Feeling hot, itchy, sweating a little, mouth dry, vision blurring slightly, feel like you're on the edge of either howling with pleasure or collapsing in a sodden heap?
Here, step into this quarantine area packed with the many other sufferers of SAKODS - that's Suddenly Acquired Karen O Devotion Syndrome. Don't worry, this fever is entirely normal. We experienced these exact symptoms with PJ Harvey-itis. Take this debut album, once every four hours, not exceeding more than six times in 24 hours. It'll sort you out in no time.
Why are we swooning so hard for Karen O? You might as well ask why do fools fall in love? Feral, ferocious, hugely sexual, brilliantly funny, a slave to her many instincts and desires, a hair's breadth away from blurting out exactly what she thinks, no matter what, O is hypnotic, compelling, a rag-doll of sheer personality unstitching herself before your very eyes. You will think of Polly Jean, of Patti Smith, of Siouxsie Sioux even, of Chrissie Hynde, of dripping sensuality and impatient physicality, but the woman's still a one-off, utterly unique, the brightest (proper sense) superstar we have right now.
It's telling that the Yeahs share a line-up, in essence, with The White Stripes. Guitar, drums, voice. You can't hide in that set up, can't bury yourself in artifice and distraction. Only strength of personality and talent will win through. The majority of 'Fever To Tell' is stripped back and corrosive, art punk colliding head on with garage rock, no wave crashing into trashobilly. Songs rarely stray over two minutes, but in that time you've been dragged backwards through the Karen O universe, dry-humping, dry-retching, squealing, laughing, panting, sticking your tongue out, licking your lips, burning with the fever.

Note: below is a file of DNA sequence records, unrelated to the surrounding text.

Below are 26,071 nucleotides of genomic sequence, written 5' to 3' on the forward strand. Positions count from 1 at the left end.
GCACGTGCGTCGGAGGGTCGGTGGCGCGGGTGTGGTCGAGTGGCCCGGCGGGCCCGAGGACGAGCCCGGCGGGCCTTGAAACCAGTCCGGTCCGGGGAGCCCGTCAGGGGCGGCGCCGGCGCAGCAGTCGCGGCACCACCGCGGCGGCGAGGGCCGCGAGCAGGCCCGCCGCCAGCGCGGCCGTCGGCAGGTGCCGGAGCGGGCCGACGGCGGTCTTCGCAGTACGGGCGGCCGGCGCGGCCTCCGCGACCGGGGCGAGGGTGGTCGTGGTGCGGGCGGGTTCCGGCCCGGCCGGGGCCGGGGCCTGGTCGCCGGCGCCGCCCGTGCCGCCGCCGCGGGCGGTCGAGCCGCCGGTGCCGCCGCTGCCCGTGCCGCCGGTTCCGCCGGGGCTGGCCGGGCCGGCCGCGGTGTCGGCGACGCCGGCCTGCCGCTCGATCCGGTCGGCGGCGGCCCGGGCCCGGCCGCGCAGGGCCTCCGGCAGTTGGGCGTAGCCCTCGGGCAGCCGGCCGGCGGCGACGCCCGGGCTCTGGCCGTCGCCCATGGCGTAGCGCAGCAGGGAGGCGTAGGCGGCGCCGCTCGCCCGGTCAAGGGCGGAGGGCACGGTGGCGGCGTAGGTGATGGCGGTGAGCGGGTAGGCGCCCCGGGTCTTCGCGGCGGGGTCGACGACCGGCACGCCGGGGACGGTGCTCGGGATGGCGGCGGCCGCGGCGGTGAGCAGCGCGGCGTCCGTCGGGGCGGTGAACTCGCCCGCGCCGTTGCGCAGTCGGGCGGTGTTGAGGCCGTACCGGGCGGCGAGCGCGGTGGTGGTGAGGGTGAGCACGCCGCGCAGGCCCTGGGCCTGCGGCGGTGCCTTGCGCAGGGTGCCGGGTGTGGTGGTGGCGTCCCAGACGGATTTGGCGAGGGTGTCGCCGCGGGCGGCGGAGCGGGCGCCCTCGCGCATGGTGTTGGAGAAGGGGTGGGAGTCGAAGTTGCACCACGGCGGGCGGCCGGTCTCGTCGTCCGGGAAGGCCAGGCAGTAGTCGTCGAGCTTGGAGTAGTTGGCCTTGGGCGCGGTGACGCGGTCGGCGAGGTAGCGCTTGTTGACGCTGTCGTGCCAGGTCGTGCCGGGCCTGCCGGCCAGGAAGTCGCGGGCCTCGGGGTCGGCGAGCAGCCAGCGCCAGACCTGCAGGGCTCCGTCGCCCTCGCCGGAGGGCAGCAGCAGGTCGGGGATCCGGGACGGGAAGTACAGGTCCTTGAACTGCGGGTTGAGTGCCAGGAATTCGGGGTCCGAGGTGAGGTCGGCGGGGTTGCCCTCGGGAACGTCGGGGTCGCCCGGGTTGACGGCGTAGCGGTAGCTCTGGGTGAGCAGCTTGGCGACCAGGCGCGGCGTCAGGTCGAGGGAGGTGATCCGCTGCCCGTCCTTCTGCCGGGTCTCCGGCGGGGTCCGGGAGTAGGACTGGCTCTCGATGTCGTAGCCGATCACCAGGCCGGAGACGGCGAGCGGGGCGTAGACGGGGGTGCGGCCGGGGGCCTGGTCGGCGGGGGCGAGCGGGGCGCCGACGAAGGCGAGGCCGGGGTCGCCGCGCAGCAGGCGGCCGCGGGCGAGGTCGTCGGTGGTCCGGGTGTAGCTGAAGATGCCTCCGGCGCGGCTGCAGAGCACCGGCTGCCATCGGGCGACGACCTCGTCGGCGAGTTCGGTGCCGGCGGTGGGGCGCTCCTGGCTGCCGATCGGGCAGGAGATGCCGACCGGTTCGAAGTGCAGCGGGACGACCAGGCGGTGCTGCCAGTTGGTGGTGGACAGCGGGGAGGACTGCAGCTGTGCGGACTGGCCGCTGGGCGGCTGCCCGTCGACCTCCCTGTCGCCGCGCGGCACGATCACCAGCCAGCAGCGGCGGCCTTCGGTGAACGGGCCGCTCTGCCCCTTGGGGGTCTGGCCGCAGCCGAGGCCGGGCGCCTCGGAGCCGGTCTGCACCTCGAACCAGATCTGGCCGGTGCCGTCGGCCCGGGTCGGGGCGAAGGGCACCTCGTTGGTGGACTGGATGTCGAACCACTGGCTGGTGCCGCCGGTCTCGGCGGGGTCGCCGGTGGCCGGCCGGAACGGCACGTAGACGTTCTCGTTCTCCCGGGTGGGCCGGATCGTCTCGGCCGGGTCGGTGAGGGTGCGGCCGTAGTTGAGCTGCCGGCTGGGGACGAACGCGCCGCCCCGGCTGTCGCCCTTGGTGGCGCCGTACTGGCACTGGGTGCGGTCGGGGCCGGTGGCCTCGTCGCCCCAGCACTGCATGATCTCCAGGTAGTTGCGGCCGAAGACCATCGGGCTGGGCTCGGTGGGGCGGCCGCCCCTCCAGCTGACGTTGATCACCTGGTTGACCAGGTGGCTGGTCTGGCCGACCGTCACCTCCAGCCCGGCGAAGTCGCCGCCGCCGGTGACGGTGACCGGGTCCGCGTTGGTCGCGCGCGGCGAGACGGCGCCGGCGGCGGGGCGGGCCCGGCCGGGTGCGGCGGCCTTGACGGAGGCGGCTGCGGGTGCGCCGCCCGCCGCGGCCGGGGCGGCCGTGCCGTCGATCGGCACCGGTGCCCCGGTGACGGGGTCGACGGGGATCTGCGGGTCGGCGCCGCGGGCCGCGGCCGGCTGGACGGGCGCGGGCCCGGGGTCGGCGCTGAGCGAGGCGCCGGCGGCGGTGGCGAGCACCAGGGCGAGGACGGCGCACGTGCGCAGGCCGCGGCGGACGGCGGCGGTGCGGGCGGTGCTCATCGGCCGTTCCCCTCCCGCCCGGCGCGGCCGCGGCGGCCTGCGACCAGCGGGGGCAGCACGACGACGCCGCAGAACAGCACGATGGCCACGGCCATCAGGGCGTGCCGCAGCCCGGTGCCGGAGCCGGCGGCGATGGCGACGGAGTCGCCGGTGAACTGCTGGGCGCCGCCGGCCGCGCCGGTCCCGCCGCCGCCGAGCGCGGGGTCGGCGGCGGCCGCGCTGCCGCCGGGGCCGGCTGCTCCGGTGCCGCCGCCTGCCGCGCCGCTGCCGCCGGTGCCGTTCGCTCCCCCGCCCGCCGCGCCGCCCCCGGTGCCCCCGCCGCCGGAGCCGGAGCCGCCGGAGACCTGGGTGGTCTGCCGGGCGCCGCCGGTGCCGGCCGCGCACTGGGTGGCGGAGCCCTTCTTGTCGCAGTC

It can't last forever, of course. The minimalist perfection of 'Tick' ("you make me, you make me, you make wanna..."), or 'Man' (juddering, howling, you've got the drift by now) have obsolescence built in, all corners fully realised, nowhere left to go. Which is why 'Fever To Tell' runs into its own comedown. It's almost like you're watching the party fall apart in front of you. The first eight tracks are all of the above - spat large, hormones and intent splattered with abandon, and then the melancholy sets in, the tempo drops, and the atmosphere starts to gather, beauty coalescing in a shiver.
This is the cure for that O virus, then. Hearing Karen sing "wait, they don't love you like I love you" on 'Maps' or sighing "I wish I could buy back the woman you stole" on the U2-do-Joy-Division brilliance of 'Y Control', and realising that this is a gloriously typical first album. When the infatuation fades and the focus shifts, when Karen Omania is just another hangover from the past, the Yeah Yeah Yeahs will be starting to make truly grand leaps, those instincts swapped for emotions. Be assured, this is a genuinely spectacular album: the most stunning aspect being that there's clearly better to come.